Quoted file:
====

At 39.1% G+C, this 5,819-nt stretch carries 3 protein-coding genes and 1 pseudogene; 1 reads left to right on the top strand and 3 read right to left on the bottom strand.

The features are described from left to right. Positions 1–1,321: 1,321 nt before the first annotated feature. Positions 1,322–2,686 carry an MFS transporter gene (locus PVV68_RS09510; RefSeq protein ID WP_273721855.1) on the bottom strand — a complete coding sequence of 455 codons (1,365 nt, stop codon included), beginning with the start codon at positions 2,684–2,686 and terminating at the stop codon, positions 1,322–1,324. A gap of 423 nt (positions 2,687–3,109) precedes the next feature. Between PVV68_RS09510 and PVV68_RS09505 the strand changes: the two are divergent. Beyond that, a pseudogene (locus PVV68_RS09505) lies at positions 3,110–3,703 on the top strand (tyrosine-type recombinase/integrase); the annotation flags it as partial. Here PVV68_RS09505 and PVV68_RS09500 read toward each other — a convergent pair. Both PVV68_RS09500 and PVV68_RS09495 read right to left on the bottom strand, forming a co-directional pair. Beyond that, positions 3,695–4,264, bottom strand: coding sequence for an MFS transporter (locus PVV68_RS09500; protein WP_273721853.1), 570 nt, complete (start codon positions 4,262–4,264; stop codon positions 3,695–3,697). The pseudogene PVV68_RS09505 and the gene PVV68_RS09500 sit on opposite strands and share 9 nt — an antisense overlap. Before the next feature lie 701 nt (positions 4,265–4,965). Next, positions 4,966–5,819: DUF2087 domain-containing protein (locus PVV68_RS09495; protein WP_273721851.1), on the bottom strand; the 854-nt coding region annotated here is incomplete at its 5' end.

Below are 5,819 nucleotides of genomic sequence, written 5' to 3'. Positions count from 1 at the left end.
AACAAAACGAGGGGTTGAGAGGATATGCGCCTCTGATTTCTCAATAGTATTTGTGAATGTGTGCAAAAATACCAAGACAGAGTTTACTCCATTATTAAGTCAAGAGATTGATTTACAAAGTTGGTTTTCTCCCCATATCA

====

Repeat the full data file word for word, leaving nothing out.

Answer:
At 39.1% G+C, this 5,819-nt stretch carries 3 protein-coding genes and 1 pseudogene; 1 reads left to right on the top strand and 3 read right to left on the bottom strand.

The features are described from left to right. Positions 1–1,321: 1,321 nt before the first annotated feature. Positions 1,322–2,686 carry an MFS transporter gene (locus PVV68_RS09510; RefSeq protein ID WP_273721855.1) on the bottom strand — a complete coding sequence of 455 codons (1,365 nt, stop codon included), beginning with the start codon at positions 2,684–2,686 and terminating at the stop codon, positions 1,322–1,324. A gap of 423 nt (positions 2,687–3,109) precedes the next feature. Between PVV68_RS09510 and PVV68_RS09505 the strand changes: the two are divergent. Beyond that, a pseudogene (locus PVV68_RS09505) lies at positions 3,110–3,703 on the top strand (tyrosine-type recombinase/integrase); the annotation flags it as partial. Here PVV68_RS09505 and PVV68_RS09500 read toward each other — a convergent pair. Both PVV68_RS09500 and PVV68_RS09495 read right to left on the bottom strand, forming a co-directional pair. Beyond that, positions 3,695–4,264, bottom strand: coding sequence for an MFS transporter (locus PVV68_RS09500; protein WP_273721853.1), 570 nt, complete (start codon positions 4,262–4,264; stop codon positions 3,695–3,697). The pseudogene PVV68_RS09505 and the gene PVV68_RS09500 sit on opposite strands and share 9 nt — an antisense overlap. Before the next feature lie 701 nt (positions 4,265–4,965). Next, positions 4,966–5,819: DUF2087 domain-containing protein (locus PVV68_RS09495; protein WP_273721851.1), on the bottom strand; the 854-nt coding region annotated here is incomplete at its 5' end.

Below are 5,819 nucleotides of genomic sequence, written 5' to 3'. Positions count from 1 at the left end.
AACAAAACGAGGGGTTGAGAGGATATGCGCCTCTGATTTCTCAATAGTATTTGTGAATGTGTGCAAAAATACCAAGACAGAGTTTACTCCATTATTAAGTCAAGAGATTGATTTACAAAGTTGGTTTTCTCCCCATATCA